AMYATT, James (1734-1813), of Freemantle, Hants.
Available from Boydell and Brewer
Family and Education
bap. 18 July 1734, 2nd s. of Benjamin Amyatt of Totnes. m. Maria, da. of Rev. W. Wollaston of Norf. wid. of Peter Amyatt of the council of Calcutta, 2da.
Amyatt came of a prominent Totnes family; his father was mayor in 1739, and another relative, John Amyatt, in 1724, 1727, and 1735. On 27 June 1754 Charles Taylor wrote to his brother-in-law, Admiral Edward Vernon, asking him to get ‘a place in the India service, or in a merchant ship’ for his young friend Amyatt who was ‘esteemed a very sober young man and a good seaman’.1 Amyatt is said to have become a captain in the East India Company’s service, and also to have been a free merchant in India.2
In 1774 he successfully contested Totnes in opposition to the Duke of Bolton’s interest. Amyatt was apparently an Administration supporter till April 1780; he does not appear in any of the Opposition lists which alone are extant for 1775-8; he was marked by Robinson as ‘pro, present’ on the contractors bill, 12 Feb. 1779; and voted with the Government till April 1780, when he joined the Opposition on Dunning’s motion, 6 Apr., and the motion against prorogation, 24 Apr. He was classed as ‘contra’ by Robinson in July. There is no record of his having spoken during this Parliament.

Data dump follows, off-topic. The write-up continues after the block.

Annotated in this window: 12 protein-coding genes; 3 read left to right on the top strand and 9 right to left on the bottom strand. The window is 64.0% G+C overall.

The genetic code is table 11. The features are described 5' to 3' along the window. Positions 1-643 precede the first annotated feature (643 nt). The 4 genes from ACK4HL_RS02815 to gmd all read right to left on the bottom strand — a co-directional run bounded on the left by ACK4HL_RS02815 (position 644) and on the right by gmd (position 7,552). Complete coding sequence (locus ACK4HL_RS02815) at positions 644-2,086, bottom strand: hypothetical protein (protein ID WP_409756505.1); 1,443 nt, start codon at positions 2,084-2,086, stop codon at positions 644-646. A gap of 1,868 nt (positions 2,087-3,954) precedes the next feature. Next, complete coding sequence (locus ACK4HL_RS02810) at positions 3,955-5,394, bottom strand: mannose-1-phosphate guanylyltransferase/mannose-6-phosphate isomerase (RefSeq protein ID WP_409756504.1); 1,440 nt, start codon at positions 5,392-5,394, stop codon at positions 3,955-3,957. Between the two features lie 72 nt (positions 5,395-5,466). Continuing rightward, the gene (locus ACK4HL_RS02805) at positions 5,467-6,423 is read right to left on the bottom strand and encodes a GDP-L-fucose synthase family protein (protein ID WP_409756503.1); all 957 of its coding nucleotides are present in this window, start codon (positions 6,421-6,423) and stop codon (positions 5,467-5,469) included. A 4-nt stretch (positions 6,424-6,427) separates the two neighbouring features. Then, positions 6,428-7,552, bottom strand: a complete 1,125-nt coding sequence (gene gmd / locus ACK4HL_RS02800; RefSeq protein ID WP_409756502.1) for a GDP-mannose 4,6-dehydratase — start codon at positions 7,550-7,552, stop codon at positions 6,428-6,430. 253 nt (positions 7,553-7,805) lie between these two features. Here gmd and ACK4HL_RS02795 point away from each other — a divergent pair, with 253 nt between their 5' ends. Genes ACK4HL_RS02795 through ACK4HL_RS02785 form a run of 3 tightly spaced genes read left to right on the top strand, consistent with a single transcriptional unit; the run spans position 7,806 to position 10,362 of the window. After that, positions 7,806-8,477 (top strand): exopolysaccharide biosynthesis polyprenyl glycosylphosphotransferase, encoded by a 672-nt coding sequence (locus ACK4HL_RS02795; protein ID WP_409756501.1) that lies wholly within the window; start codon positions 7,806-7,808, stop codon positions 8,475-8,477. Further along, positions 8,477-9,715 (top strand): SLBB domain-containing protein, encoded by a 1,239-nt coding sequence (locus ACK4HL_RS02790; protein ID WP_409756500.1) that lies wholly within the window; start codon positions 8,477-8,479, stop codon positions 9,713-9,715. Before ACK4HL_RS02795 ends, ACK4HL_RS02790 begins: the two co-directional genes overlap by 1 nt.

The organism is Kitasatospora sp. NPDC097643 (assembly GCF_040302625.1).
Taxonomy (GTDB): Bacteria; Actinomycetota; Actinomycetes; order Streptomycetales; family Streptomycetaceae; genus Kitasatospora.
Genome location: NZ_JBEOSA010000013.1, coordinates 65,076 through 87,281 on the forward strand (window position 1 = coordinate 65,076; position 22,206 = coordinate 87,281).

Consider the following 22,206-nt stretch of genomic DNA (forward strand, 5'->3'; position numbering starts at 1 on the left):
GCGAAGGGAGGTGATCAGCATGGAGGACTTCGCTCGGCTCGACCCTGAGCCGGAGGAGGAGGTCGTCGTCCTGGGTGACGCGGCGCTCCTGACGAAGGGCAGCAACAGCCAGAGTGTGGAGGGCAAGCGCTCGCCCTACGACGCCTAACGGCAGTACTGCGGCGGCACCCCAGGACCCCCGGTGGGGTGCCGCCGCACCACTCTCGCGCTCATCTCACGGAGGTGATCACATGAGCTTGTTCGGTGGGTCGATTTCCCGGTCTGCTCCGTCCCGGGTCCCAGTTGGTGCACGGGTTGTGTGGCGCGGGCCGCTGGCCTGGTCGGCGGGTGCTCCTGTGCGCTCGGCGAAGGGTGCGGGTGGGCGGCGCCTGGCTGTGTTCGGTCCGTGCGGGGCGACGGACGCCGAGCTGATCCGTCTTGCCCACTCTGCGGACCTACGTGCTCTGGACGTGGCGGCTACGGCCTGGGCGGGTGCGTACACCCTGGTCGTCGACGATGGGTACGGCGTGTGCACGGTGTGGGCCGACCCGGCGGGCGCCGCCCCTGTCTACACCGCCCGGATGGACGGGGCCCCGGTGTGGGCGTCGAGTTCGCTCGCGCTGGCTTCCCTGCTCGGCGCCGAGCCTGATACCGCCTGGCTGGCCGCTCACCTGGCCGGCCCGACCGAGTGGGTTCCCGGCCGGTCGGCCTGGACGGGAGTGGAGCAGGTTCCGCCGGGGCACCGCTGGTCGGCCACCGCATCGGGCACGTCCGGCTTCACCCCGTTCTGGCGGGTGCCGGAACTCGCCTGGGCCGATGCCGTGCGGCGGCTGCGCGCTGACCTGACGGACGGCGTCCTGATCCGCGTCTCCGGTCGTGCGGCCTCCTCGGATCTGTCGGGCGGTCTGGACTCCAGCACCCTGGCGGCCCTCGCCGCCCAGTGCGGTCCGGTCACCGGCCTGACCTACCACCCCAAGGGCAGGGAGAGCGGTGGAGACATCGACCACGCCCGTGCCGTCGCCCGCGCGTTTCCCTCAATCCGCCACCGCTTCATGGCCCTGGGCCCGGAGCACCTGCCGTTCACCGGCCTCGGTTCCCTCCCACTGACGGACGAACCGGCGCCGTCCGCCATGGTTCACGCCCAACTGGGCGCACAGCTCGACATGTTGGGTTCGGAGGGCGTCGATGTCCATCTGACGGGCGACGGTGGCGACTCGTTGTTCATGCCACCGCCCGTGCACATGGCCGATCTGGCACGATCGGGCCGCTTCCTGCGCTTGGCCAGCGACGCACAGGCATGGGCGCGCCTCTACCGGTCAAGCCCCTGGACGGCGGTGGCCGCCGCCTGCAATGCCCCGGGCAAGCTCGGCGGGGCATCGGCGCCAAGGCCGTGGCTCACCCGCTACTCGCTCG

Robinson, in his survey of 1780, noted that at the general election the combined Bolton and Buller interests would probably ‘throw out Amyatt’ at Totnes; in fact Amyatt did not seek re-election, nor does he seem to have attempted to re-enter Parliament elsewhere in 1780. In 1784 he successfully contested Southampton, apparently with Administration support. He voted for Pitt’s proposals for parliamentary reform, 18 Apr. 1785, and regularly supported Pitt’s Administration. His only reported speech during this Parliament was to press for the modification or repeal of the tax on retail shops, 2 Mar. 1786.3
Amyatt died 10 Jan. 1813.